This morning I read an interesting Bloomberg article entitled “Twelve Rules for Life” by Megan McArdle. (https://www.bloomberg.com/opinion/articles/2018-01-30/megan-mcardle-s-12-rules-for-life). I was surprised to see it because these sorts of articles and lists usually appear in January as folks are composing their New Years Resolutions, even if they don’t get past number one, and even if that one … Continue reading “We have the power to be rainbows.” Maya Angelou
More from Barbara Crane Navarro. This has to stop!
«When a human being dies, his ghost does not carry any of his goods onto the sky’s back, even if he is very greedy. The things he made or acquired are left on earth and only torment the living by rekindling the longing for his presence.
We are different from the white people and our thought is other. Among them, when a father dies, his children are happy to tell each other: ‘We are going to share his merchandise and his money and keep them for ourselves!’
Our real goods are the things of the forest: its waters, fish, game, trees and fruit. Not merchandise! This is why as soon as someone dies we make all the objects he kept disappear. We grind up his bead necklaces; we burn his hammock, his arrows, his quiver…
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Hey meh, Whaddee do? A'ait meh. How you? I knows what I know. I dues what I do. Who's tight wit chew? I been yer day one, man. Day one. That's the thing, man. You feelin' me? Cain't take the hood otta This here. Why you sayin' that? Hope, meh. Gots to keep the faith … Continue reading Faith in the Heights
My writing teacher loved you. Well, especially: "M&M faced ragsters jumbling pell-mell into a faded pink station wagon at dawn." A morning of summer blueberry picking was what it was all about. Donning belts to hold buckets to hold berries freshly plucked from their limbs. Later, somewhere in the field, a radio blared Diana Ross … Continue reading Memorial for a Lost Poem
Rafters loom large between rusty nails. A small raccoon peers out diamond at roof's gable. Ladder, missing rungs of course, stands ready. Pine wood, walnut casings, large barrel stuffed with radio parts, Mr. Bowles, struck dead by a mail truck on Henry Street, left treasures up there. Sleepovers, flashlights, sleeping bags, pillows, Tiger Beat magazine. … Continue reading Barn’s Loft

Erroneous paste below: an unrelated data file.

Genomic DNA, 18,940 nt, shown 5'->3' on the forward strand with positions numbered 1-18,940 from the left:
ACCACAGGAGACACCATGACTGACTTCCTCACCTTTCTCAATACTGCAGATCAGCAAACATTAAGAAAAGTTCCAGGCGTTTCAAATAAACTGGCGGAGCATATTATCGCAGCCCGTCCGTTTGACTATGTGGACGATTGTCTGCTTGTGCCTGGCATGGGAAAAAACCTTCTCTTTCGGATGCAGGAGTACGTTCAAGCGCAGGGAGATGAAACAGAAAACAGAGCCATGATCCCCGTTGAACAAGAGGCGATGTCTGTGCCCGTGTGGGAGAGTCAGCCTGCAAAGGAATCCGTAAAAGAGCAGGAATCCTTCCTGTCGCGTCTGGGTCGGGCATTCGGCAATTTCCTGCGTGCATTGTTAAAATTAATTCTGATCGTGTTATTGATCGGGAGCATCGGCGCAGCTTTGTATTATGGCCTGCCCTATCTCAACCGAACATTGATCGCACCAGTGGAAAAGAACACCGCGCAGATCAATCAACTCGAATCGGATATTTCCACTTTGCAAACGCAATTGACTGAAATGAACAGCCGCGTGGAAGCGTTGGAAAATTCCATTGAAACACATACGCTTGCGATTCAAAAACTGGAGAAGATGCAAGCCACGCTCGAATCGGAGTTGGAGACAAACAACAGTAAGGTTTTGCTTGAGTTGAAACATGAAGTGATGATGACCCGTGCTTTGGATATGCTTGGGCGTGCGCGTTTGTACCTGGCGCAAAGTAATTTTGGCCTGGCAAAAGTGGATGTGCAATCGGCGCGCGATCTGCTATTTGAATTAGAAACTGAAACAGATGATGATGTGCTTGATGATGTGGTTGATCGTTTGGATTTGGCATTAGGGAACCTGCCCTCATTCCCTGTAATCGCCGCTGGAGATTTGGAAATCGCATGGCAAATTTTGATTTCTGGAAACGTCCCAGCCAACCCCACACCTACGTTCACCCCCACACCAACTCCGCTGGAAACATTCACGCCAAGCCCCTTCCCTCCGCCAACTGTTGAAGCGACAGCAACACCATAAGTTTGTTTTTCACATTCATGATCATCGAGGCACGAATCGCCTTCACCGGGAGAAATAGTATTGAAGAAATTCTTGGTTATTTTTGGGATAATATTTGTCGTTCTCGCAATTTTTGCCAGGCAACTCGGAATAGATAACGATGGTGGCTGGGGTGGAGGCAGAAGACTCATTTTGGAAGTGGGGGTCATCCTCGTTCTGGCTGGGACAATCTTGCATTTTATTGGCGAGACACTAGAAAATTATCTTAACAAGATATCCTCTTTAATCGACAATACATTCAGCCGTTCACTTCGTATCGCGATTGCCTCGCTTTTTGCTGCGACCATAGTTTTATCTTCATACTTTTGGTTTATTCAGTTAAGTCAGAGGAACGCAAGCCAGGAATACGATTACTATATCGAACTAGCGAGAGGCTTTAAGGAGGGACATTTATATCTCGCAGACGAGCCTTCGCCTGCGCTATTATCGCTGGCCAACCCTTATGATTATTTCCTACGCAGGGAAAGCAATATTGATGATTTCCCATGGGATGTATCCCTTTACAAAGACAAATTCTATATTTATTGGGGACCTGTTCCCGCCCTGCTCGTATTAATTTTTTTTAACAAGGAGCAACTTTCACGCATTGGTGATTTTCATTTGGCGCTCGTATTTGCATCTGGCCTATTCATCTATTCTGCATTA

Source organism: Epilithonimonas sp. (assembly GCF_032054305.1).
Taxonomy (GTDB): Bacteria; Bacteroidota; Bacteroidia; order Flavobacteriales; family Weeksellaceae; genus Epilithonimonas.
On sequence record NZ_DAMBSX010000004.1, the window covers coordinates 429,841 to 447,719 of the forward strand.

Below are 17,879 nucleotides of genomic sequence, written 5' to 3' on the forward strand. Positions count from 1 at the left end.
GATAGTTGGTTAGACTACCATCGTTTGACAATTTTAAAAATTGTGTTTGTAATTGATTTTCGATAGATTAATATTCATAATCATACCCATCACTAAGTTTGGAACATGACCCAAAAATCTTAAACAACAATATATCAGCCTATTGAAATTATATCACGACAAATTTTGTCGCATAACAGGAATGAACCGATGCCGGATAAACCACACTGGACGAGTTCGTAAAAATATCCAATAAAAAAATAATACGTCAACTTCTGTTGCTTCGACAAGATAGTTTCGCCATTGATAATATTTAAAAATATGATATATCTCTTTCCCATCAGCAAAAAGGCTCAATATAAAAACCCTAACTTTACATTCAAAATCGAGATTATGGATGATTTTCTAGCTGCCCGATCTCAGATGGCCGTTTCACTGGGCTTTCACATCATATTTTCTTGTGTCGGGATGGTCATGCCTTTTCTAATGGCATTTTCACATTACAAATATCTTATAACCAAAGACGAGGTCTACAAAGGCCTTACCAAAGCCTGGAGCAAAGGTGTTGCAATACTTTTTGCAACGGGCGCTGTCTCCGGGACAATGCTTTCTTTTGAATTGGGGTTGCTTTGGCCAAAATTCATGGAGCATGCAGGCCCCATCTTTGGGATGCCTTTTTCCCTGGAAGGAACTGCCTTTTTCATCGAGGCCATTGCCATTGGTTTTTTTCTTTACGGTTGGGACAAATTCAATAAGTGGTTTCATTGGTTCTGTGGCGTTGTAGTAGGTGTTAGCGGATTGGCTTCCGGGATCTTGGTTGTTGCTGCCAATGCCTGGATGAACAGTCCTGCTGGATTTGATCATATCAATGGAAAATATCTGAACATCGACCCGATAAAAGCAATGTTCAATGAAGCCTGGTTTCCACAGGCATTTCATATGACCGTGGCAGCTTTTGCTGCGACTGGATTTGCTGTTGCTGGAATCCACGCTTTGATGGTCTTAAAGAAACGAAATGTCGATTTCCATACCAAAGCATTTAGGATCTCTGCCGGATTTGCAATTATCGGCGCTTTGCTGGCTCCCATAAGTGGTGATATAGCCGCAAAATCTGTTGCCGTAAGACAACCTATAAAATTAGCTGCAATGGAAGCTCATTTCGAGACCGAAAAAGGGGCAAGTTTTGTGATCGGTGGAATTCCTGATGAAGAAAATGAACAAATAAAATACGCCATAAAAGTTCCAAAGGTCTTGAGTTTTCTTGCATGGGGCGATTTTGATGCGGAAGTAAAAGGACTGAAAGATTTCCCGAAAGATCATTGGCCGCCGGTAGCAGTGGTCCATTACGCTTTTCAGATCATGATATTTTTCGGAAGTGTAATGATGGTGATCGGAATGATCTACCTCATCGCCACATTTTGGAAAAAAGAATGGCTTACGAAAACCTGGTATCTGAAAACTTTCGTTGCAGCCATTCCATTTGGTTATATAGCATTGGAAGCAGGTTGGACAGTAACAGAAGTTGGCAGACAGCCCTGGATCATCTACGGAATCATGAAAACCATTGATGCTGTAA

I love Dorothy Parker's famous quote, "What fresh hell is this?" It comes to mind so often in the wake of one of the worst presidential tenures this country has ever suffered--that of, well, his name doesn't deserve the time it would take me to type it. He's banned on FaceBook, Twitter, and my computer … Continue reading What fresh hell…
Is there ever a good mourning? Recently my mother passed away followed the next month by my mother-in-law. Two very different, loving women whose nine decades were filled to the brim with what mattered most to each of them, and family was right up there. The Covid19 pandemic altered the way in which we were … Continue reading Good Mourning
Our neighborhood group has turned into an exhausting string of email complainers. Someone's dog pooped on someone else's grass. Someone else's dog pooped on someone else's grass and failed to bag it up. Someone else's dog pooped on someone else's grass and the dog's owner took it upon themself to place the dainty orange plastic … Continue reading Be the P.O.O.P
Helios and Selene A thick, deliciously dense and ferny woods beckoned behind our house when I was young. This other world presented itself next to a small white church, obscured behind a few modest homes in our gritty working class neighborhood. Beechnut, pine, ferns, moss, and decaying wood all sent up a heady amalgam of … Continue reading Helios and Selene